Technical SEO is a broad niche that continues to evolve. To help you easily navigate through technical SEO challenges, I’m sharing a crucial part of my personal toolbox in this article. Many online lists highlight Ahrefs, SEMrush, and other popular tools.
Assuming you already know them, I’ll focus on less common choices.
Tools for checking which technologies a website uses
Before I start analyzing a specific website, I check the technologies used on it. This gives me clues about potential problems and obstacles.
Two very handy tools for checking the technological stack of a given website are Wappalyzer and Builtwith. Both have free versions, and you can install their Chrome addon.
Below, you can find an example report provided by Wappalyzer:
Python programming language
At the very beginning, I have to be clear: knowing how to program isn’t mandatory for a technical SEO, but it’s definitely handy.
The most popular programming language among SEOs is Python. Programming skills enable you to:
- Automate tasks, such as data retrieval from APIs.
- Analyze data more effectively and efficiently.
- Conduct audits that would otherwise be impossible without programming.
If you want to learn Python, I’ve created a dedicated chapter on Python SEO in my ChatGPT ebook. My goal was to teach you how to program using ChatGPT even if you don’t have prior programming experience. You can get my FREE ChatGPT ebook here.
Google Search Console
Another great tool for technical SEO is Google Search Console. As we know, this tool provides insights into your website’s performance in the Google Search Engine.
But it also offers numerous features that are particularly helpful for technical SEO, including:
- Determining reasons for a specific page not being indexed
- Many geeky yet useful functionalities like crawl statistics (I use this report frequently in the case of massive websites – lots of hidden gems here!)
Here’s just one example: this website (Disqus.com) is presenting empty content for Googlebot.
This is something one can diagnose using Google Search Console.
In my Google Search Console course (coming soon!), I teach how to utilize GSC from a beginner level to a mid-level SEO, covering essential aspects such as crawl budget analysis and more, without skipping any important details.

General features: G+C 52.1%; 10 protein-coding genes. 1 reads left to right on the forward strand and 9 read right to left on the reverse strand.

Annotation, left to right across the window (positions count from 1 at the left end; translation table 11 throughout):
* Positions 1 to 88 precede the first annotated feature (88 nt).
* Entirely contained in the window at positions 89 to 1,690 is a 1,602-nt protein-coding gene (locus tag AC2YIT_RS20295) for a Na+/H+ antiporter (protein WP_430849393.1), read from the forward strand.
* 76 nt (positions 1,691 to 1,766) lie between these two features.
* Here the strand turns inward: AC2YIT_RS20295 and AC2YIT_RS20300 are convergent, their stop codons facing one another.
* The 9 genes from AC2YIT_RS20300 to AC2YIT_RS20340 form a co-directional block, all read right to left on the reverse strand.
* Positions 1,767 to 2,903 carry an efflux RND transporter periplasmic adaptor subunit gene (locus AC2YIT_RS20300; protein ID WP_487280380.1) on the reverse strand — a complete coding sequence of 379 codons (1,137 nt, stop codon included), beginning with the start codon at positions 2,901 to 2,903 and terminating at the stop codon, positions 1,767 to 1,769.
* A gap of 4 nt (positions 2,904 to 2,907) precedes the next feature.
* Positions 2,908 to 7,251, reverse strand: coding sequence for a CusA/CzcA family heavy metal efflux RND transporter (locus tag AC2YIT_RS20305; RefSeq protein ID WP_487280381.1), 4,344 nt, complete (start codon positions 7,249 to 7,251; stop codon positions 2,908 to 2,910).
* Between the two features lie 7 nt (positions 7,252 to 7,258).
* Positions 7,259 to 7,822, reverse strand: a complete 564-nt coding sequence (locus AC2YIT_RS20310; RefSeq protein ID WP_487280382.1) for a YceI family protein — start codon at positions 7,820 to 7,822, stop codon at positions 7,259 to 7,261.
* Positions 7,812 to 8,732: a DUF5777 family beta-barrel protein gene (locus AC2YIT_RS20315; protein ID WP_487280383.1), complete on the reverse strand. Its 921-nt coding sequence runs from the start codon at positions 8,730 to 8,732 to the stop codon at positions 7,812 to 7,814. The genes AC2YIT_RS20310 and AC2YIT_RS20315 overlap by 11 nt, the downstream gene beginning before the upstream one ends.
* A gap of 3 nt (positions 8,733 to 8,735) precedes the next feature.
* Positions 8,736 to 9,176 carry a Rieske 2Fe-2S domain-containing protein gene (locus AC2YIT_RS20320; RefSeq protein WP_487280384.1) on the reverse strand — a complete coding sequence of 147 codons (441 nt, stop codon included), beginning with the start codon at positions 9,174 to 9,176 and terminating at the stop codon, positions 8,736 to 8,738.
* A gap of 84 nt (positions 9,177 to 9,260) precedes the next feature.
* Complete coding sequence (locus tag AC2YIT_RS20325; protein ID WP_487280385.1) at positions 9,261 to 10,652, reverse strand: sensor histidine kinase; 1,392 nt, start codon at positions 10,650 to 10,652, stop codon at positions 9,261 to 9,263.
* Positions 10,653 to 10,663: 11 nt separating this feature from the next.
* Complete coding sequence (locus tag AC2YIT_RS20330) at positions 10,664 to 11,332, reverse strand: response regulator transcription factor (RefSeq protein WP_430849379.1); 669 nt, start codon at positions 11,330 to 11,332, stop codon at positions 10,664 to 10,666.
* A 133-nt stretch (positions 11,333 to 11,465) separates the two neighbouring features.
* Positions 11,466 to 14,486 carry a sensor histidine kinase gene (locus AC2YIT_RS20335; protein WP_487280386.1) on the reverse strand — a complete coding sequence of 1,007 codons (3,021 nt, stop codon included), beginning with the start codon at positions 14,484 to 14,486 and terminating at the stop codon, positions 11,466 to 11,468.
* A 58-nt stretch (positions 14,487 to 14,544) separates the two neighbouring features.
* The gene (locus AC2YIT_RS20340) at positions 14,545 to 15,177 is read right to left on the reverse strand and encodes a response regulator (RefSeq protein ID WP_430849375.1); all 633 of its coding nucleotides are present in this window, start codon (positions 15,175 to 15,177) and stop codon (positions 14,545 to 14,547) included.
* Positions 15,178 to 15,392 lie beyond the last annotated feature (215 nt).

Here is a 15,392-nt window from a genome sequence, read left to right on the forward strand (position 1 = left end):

Looker Studio (formerly Google Data Studio) is a versatile tool for data visualization, widely recognized and utilized in the SEO community.
Many SEO companies leverage Looker Studio to present dashboards to their clients. Others use it to visualize traffic or business data in a better way.
Below, I present a selection of useful Looker Studio templates:
- Hannah Butler Dashboard: This is the most advanced GSC dashboard, covering various SEO reports, including keyword cannibalization.
- Dashboard Intended to Find Opportunities in Increasing CTR (by Daniel Waisberg)
- Additionally, as ScreamingFrog is the most popular crawler, it’s common to see many custom dashboards designed to enhance the visualization of data obtained from ScreamingFrog. For instance, ScreamingFrog published a very useful post on how to automate crawl reports using Looker Studio.
I believe every input from SEO crawler is a must-have for every technical SEO.
Many crawlers, among their basic features, offer numerous functions helpful for technical SEO:
- Integration with GSC (Google Search Console) and Google Analytics for enhanced insights.
- Integration with server logs to identify which parts of your website are overlooked by Google robots (invaluable for advanced diagnostics!).
- Measurement of various performance metrics.
Server Log Analysis
Server log analysis is crucial for technical SEO. Large websites often face issues with Google not indexing some pages. Analyzing server logs helps track Google’s frequent page visits and allows checking when Googlebot exhausts its budget.
Some websites use solutions like Grafana or AWS for logs, which typically offer near real-time logfile analysis and useful visualization. Once you learn one solution of this kind, others will be very similar and intuitive to you.
If you don’t use solutions such as Grafana or AWS logs, ask your developer to send you a logfile. Tools like ScreamingFrog Log Analyzer, Splunk, or custom solutions made with Python or Knime will help you analyze server logs more effectively.
Tools for measuring performance
Technical SEOs also focus on website speed, which is important for three reasons:
- Users dislike waiting and are likely to leave if a website takes too long to load.
- Performance is a ranking factor in search engines.
- Speed is crucial for crawl budget efficiency. Slow websites may encounter indexing problems.
The most common tool for this is PageSpeed Insights. I appreciate this tool because it provides useful insights into how to enhance your website’s performance. Below are some recommendations for UsainBolt.com (the website of the fastest man):
In terms of web performance, I also enjoy working with the Performance tab in Chrome; it’s a very powerful tool.
As an additional note, many large companies use more advanced tools, such as New Relic. I find working with them rewarding due to their precision, surpassing other front-end tools. With a well-organized system, I can even identify which database queries consume excessive resources.
Knime may not be the most graphically appealing tool, but, on the other hand, it’s an extremely powerful one and becomes quite easy to use after overcoming the initial learning curve.